- August 13, 2018
- Posted by: Yon Ubago
- Category: Converged Infrastructure, Hyperconverged Infrastructure, Nutanix, Partners
As the Converged Infrastructure (CI) and Hyperconverged Infrastructure (HCI) practice lead at AHEAD, I spend a significant portion of my time evaluating and designing solutions. I wrote my last blog post on Nutanix all the way back in 2016. Back then, Acropolis Hypervisor (AHV) was still fairly new having been launched in 2015, and for most of my customers, it was an interesting project that was nowhere near ready for enterprise workloads. Fast forward to 2018—a few months after Nutanix’s yearly NEXT conference—and AHV is a very different beast.
For starters, AHV has most of the features required for most enterprise IT shops to consider the solution. That is, it checks the boxes of security, features and functions, performance, and certainly, management. Since AHV is integrated into Prism Element and Prism Central, one of the key drivers of it is its simplicity. I’ve personally worked with several customers on hypervisor scorecard exercises where they have put vSphere face-to-face with AHV, and unlike the AHV of 2015, the AHV of 2018 is now a strong contender. Let’s dive into some of the characteristics of AHV.
This section is most relevant to those that aren’t familiar with AHV—and want to understand what it can and can’t do. A non-exhaustive feature list is below, using vSphere terminology:
- Management: Native high availability of all management components
- Management: Full-stack visibility (hypervisor down to hardware firmware)
- Management: ADS (Nutanix’s version of DRS)
- Upgrades: Single-click upgrades of the hypervisor
- Upgrades: EVC support for CPUs from different families
- Backups: Change Block Tracking
- Network: Microsegmentation
- Replication: Stretch and Async options
- VM Functions: Cloning, VM snapshots, VMotion, image/template management
One item that isn’t out yet—but that I expect that Nutanix will it release soon—is the lack of storage VMotion. On one side, Nutanix claims that there is rarely a need to have more than a single storage container, which I agree with, but for situations where you have multiple containers, this feature—along with cross-cluster storage migration—is needed.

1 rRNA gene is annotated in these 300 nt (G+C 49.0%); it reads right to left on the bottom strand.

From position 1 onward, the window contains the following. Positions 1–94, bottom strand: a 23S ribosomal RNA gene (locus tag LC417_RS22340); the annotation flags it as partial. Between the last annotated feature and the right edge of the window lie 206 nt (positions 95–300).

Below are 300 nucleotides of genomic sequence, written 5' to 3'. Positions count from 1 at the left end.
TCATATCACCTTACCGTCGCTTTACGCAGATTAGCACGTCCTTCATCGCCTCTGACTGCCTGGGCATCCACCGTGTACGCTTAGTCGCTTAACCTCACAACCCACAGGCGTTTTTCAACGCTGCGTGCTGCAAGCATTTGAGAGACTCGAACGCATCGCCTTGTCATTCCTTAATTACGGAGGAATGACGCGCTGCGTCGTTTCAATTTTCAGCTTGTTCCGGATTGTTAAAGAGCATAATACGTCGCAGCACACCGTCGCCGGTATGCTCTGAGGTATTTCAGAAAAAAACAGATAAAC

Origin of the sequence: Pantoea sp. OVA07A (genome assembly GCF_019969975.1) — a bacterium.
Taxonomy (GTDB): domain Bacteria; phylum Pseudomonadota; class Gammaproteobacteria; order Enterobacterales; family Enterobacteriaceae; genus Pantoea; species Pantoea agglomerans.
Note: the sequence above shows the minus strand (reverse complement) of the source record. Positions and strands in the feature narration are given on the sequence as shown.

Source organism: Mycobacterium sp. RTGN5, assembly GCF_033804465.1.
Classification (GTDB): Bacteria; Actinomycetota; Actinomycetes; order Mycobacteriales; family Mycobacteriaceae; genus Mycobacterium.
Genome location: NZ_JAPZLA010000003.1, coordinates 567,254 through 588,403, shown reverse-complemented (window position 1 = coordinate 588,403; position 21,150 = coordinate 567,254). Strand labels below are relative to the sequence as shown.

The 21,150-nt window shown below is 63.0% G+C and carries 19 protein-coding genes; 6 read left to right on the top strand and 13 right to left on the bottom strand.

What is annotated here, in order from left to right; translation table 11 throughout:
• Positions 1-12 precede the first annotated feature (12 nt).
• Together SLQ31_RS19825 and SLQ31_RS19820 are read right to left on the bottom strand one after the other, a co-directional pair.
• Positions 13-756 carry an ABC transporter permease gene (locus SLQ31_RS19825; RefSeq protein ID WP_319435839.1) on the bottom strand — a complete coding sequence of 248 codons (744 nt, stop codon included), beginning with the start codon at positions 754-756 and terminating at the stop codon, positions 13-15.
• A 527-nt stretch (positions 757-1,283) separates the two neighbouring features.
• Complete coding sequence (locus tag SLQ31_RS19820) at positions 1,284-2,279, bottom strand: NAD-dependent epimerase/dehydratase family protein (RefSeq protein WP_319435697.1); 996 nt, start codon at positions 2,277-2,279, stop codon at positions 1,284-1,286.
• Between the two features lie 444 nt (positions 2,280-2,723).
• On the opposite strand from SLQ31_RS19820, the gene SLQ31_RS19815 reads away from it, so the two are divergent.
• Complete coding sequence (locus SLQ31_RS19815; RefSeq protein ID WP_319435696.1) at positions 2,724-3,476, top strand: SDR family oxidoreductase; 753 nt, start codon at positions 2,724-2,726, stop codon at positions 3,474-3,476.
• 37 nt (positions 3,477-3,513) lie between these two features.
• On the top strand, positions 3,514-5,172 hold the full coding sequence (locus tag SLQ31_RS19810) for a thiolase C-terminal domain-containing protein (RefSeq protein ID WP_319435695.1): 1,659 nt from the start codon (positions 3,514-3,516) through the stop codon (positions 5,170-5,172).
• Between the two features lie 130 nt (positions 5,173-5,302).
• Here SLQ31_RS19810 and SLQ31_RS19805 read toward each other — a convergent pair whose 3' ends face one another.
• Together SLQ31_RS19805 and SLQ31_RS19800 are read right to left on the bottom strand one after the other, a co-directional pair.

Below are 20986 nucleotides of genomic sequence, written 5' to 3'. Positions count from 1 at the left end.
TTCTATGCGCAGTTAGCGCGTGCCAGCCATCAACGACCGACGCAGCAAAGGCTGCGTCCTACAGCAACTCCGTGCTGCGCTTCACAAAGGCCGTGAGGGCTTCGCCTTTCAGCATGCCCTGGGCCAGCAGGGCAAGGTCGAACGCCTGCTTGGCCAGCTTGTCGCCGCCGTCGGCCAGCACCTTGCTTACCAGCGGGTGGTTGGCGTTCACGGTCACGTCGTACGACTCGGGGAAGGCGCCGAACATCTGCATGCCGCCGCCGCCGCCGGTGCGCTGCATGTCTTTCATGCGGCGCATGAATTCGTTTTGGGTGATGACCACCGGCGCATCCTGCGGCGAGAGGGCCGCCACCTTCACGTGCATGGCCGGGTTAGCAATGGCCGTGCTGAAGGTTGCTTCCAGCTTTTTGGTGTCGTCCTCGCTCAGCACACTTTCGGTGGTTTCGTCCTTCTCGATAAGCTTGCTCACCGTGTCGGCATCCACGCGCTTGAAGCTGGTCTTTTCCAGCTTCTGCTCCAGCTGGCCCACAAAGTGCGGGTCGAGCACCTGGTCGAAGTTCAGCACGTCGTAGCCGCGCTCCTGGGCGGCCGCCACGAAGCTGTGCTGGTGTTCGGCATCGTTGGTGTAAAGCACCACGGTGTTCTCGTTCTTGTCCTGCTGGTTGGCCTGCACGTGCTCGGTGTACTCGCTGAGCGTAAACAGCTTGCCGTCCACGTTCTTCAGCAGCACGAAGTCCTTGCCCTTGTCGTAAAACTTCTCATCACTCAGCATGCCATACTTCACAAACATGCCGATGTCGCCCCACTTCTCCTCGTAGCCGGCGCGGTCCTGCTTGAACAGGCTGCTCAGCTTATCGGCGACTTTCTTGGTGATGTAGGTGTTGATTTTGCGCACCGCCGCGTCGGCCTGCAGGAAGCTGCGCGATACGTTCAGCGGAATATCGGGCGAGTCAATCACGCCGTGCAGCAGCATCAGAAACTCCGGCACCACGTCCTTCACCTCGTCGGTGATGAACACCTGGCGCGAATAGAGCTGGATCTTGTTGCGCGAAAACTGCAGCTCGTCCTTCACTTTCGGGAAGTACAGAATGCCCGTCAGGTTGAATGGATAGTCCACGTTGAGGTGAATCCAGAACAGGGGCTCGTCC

At this point, the best (and most common) argument I hear against AHV is the lack of a broad ecosystem—that all the backup, monitoring, and logging tools that organizations use to manage their vSphere environment are mostly incompatible with AHV. This argument makes me think of the following discussions:
- Backups: This is arguably one of the biggest hurdles, as it’s difficult to justify replacing a backup solution if it’s working well in an environment—solely because you want to use a new hypervisor. Luckily, AHV revealed APIs for backup integration a year ago, and to date, their list of supported backup vendors is growing to now include most—but not all—enterprise backup solutions. With that said, depending on what you use, you might already be ready to protect AHV with your current backup solution.
- Proliferation of Tools: Should it be concerning that we have dozens of tools that we use to manage our vSphere environment? On the one hand, having only a couple of tools makes it easier to move to AHV, but on the other hand, if I really need dozens of tools to manage the environment, maybe it’s a sign that I should really be strongly looking at AHV—so that I can get rid of the tools and use native capabilities.
- Replacing Your Tools: Regardless of your position about tools, if you have made significant investments in products and training, careful consideration will be needed when considering AHV.
The AHV Edge
Beyond standard and even advanced hypervisor features, AHV stands to have an edge over its HCI competitors because Nutanix has complete control in integrating AHV into the broader Nutanix intellectual property. This is the same advantage that VMware has to integrate its products together (vSphere & VSAN, for example).
One past example relates to the performance benefits that were made available through a change in the way in which AHV interacts with the Nutanix storage subsystem. Marketed as AHV Turbo or “Frodo,” this feature that was released with AOS 5.5 was only possible because of Nutanix’s ability to modify the hypervisor—and it resulted in storage IOPS/bandwidth increases, while at the same time reduced CPU overhead. Since it’s made available through a single-click upgrade—and without adding any new hardware—it’s pretty compelling.
Today, AHV now provides several unique and native features that are not available on vSphere on Nutanix, and this list is likely to keep on growing with redundant VM management plane and microsegmentation being features that are AHV-specific.
As good as this sounds, this situation is a bit of a double-edged sword. The more features and functions that are AHV-specific, the more they could alienate organizations that don’t want to move away from vSphere. Even if Nutanix claims that it’s not their fault—that VMware doesn’t offer an open ecosystem for vSphere (third-party virtual switches, for example)—the end result is that some customers will feel that they are paying for features they can’t use. It will be interesting to see how Nutanix handles this dynamic.
This wraps up my update on AHV, but I’ll be following up with the second part of this blog series focusing on more updates that came out of NEXT earlier in the summer, along with the latest updates from Nutanix’s internal, yearly sales kickoff.